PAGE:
Windows Server 2016 – Shutting down or restarting the server

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I just couldn’t resist starting with this one. Yes, this seems trivial. Silly even. However, the number of times that I have watched a simple server restart consume more mouse clicks than creating a domain controller has convinced me that this needed to be in the book. Perhaps the shutdown and restart options were hidden away purposefully because once your system is up and running, there is not often a need to accomplish either of these tasks. When first configuring the box, though, it is very common to have to reboot a couple of time or to shut down a machine to move it to another location. Let’s face it, it doesn’t seem to matter how many years computers have been around, many times the magical reboot is still the fix—all answer to most problems, even if we have no idea why.

Getting ready

To go through this recipe, you will need a Windows Server 2016 system online. There are no other prerequisites.

How to do it…

Let’s take a look at three different ways to shut down or restart your system. The first is going to be the most commonly employed. The second is still being used by quite a few folks who had to work hard at getting this strange location in their heads during the Windows 8 rollout, and they have continued to use it from that point forward. The third is less commonly known but is by far my favorite when tasked with restarting a remote server.

The first option, thankfully, is in a location that actually makes sense. I say thankfully because when Server 2012 was released, this option didn’t exist, and finding the restart function was much more difficult. Just like we have always been able to do prior to the Windows 8 rollout, we can simply click on the Start button and see right there near the bottom that we have Power control options available to us:

Now, when you click on Shut down or Restart, you are asked to supply a reason why you are restarting. Common sense tells us that if you are manually clicking on the Restart button, there is a pretty good chance you are actually intending to restart the server, right? A planned occurrence? But what is the default option that presents itself? Other (Unplanned). Alas, this silly default option is certainly going to cause us log files full of unplanned restarts, even though all of those restarts were actually planned. Because let’s be real—nobody takes the time to change that drop-down menu before they click Continue:

The second method to accomplish shutting down or restarting is by right-clicking on the Start button. We will discuss this little menu that is presented when right-clicking on Start in our next recipe, but for the sake of a quick shut down or restart, you can simply right-click on the Start button, and then choose Shut down or sign out:

Each of the previous two examples runs the risk of rebooting the wrong system. Depending on how many layers of remote connections, such as RDP, you are using, it is fairly easy to reboot your own computer or the wrong server instead of the server you intended to reboot, because it is fairly easy to click on the Start button of a different system than the one you intended in the first place. The most definitive, and dare I say the most fun way of restarting your server is to utilize a Command Prompt. Doing this gives you the opportunity to double check that you are manipulating the correct machine. Open up a Command Prompt and run a quick hostname check to make sure you are restarting the one you really intend to. Then utilize the shutdown command to take care of the rest. This process can be especially helpful when logged into remote servers using RDP. Use the following commands to perform the explained operations:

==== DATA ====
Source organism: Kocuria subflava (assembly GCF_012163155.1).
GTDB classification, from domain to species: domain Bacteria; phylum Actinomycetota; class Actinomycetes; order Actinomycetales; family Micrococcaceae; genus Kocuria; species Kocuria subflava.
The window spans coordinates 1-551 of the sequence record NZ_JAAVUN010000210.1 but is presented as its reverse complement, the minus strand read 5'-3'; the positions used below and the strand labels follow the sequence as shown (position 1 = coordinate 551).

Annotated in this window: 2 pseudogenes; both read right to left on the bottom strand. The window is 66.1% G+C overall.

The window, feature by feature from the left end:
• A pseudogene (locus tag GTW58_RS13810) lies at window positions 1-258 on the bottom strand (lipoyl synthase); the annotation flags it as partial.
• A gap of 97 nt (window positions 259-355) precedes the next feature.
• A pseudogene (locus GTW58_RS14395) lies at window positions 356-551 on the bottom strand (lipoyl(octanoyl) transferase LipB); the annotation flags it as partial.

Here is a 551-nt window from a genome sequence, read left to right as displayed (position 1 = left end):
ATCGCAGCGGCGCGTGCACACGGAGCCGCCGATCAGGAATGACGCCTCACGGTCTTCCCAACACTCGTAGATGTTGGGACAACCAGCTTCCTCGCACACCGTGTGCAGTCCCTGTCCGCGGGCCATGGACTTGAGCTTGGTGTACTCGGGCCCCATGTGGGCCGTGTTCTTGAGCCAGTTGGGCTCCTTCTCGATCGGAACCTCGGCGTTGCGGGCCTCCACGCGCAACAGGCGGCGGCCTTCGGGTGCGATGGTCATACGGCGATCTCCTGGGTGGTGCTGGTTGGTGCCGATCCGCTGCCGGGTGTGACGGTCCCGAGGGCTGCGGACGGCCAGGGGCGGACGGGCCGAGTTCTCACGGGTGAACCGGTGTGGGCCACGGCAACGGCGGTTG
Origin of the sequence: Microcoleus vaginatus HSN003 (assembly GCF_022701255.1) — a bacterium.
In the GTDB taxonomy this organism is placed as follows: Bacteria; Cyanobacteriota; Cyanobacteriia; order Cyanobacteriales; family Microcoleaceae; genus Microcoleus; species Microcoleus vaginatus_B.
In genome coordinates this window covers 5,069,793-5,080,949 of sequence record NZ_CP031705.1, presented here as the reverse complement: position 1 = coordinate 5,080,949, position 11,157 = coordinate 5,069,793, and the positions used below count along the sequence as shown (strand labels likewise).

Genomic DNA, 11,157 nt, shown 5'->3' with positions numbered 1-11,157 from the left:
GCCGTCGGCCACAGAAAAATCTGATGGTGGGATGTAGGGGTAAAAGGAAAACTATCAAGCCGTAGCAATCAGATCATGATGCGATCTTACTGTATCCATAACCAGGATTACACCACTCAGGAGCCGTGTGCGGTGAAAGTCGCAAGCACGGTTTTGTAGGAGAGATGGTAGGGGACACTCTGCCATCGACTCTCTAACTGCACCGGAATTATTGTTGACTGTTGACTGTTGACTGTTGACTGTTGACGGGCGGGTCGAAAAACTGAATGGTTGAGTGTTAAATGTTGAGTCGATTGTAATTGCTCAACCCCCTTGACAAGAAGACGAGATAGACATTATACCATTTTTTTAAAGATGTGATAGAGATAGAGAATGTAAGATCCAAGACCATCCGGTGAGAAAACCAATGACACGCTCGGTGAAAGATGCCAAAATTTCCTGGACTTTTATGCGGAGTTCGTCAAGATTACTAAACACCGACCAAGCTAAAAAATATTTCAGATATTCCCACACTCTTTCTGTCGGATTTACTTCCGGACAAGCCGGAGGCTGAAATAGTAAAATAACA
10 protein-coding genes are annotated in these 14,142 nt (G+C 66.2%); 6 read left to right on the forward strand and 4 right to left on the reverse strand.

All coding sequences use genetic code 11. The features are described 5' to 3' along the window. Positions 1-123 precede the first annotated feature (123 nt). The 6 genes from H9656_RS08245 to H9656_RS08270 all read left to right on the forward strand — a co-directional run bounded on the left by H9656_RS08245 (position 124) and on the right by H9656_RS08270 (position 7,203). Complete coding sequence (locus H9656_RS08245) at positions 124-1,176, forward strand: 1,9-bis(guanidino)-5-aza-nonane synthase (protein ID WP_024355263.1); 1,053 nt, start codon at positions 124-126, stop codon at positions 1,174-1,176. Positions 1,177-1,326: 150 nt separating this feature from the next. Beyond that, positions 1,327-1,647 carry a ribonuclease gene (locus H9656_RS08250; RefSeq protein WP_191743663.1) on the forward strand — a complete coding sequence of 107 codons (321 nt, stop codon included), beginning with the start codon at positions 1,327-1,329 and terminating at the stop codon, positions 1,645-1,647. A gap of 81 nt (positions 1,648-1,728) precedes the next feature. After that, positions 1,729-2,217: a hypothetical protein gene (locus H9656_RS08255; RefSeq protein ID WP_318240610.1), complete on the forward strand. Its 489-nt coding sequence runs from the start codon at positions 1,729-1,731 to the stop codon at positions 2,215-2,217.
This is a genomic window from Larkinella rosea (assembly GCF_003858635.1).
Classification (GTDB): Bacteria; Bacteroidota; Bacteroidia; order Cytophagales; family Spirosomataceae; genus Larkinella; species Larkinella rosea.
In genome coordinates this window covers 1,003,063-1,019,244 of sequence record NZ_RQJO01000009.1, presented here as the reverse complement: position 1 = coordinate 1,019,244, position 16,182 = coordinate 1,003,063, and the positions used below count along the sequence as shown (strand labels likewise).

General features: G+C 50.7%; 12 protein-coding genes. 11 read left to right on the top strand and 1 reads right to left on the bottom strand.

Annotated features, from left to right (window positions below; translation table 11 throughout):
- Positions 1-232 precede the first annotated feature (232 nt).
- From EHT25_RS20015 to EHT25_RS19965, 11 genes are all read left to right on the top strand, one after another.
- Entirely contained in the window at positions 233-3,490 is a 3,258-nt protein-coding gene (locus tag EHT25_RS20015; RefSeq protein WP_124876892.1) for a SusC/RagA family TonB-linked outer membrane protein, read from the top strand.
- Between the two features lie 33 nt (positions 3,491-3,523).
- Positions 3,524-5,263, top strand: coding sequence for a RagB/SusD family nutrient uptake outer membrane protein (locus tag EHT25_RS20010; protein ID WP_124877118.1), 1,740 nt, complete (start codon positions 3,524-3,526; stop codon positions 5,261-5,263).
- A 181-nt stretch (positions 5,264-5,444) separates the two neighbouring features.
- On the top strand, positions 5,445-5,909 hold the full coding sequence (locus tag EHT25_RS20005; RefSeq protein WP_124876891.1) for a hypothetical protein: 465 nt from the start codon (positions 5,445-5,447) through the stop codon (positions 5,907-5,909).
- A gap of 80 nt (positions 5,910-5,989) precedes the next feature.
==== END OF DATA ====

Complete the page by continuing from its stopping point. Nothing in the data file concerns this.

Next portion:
shutdown /r /t 0

If you were to simply type shutdown, the server would shut itself down in 60 seconds. Using /r indicates a restart rather than a shutdown, and /t 0 is a timing flag that indicates the number of seconds the server should wait before restarting. Specifying slash zero here tells it to wait for zero seconds before initiating the restart:

How it works…

Shutting down or restarting a server doesn’t require a lot of explanation, but I hope that this small recipe gets some thought going about creative ways to do regular tasks. As you will see throughout this book, you can accomplish anything in Windows Server 2016 through the use of commands or scripts. You could easily turn the shutdown command, the last example that we tested in this recipe, into a batch file, and place it on the Desktop of each of your servers as a quick double-click option for accomplishing this task.

However, I work with RDP windows inside RDP windows very often. When you’re bouncing around between a dozen servers that all have the same background image, I have decided that the only sure-fire way to make sure you are restarting the correct device is to do a quick hostname check before you initiate the restart. If you are interested in discovering all of the available flags that are available to use with the shutdown command, make sure to type in shutdown /? some time to take a look at all of the available options.

Using the Command Prompt is also an easy way to log off a server. Let’s say you are layers-deep in RDP and want to log off from a single server (not all of them). Are you sure you clicked on the Start button of the right server? Instead, open up a prompt and simply type Logoff.

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